Adina DeRoy-Stouffer is a jeweler and mixed media artist working and teaching in the Pittsburgh area for the past seventeen years. Working in metals, glass, metal clay, gemstones, and recycled materials, Adina draws inspiration from nature for her creations: leaves, trees, landscapes, animals, and shells are among the themes that are woven throughout her creations. As a studio artist, Adina’s focus is often on creating works entirely out of wires in various sizes and metals. She uses these to create both jewelry and wire sculpture. In addition to being a jeweler, Adina is also a fiber artist creating works from recycled materials, surplus yarns and other fibers usually destined for landfills. Using various techniques, Adina creates both wearable and decorative artworks, “Painting” an image in fibers and yarns by sewing them together, felting, or adhering the fibers to a variety of substrates. In combining these two media, Adina often creates works in metal that imitate the movement and appearance of fabric by imprinting fiber textures directly into metal itself. She also incorporates weaving and other traditionally fiber techniques into her metal creations as well as creates jewelry entirely from fibers. Adina DeRoy-Stouffer is a member of the Craftsmen’s Guild of Pittsburgh, and a certified Rio Grande Metal Clay instructor. For the past eleven years she has been a metalsmithing and jewelry instructor at the Pittsburgh Center for the Arts, teaching on-site classes as well as community and residency programs. Adina also enjoys teaching in various community centers, smaller art centers and schools as well as her private teaching studio. Adina exhibits yearly at A Fair in the Park, as well as selling her work in local galleries and art shows.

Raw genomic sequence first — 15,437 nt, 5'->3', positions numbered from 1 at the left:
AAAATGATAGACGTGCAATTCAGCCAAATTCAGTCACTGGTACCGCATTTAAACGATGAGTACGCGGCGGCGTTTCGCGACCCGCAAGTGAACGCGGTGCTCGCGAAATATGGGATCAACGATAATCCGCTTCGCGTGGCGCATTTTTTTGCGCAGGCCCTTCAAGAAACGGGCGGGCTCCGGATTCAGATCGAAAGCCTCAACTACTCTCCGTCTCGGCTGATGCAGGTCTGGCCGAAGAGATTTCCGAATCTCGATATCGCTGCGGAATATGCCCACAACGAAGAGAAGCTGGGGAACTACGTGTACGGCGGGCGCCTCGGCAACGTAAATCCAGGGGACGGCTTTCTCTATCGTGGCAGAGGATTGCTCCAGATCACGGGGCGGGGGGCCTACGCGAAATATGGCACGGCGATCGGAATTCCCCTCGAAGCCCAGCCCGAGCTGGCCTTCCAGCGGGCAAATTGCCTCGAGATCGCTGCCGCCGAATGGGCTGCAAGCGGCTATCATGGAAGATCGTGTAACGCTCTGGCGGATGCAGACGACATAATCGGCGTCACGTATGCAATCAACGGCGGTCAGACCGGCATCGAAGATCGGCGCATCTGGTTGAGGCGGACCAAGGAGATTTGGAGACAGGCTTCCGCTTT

Alexander Draven of the ExCB is a watchmaker and metalsmith who creates one of a kind pieces using only hand tools from sterling silver and other noble metals. From the Corset and Nail Rings that forged his initial collection during art school to numerous commissions, including one of a kind wedding / engagement sets and grooms’ watches, he has steadily expanded not only his line, but also his customer base from northeast Ohio to a national audience. You can find him online at www.TheExCB.com and on most social media as @TheExCB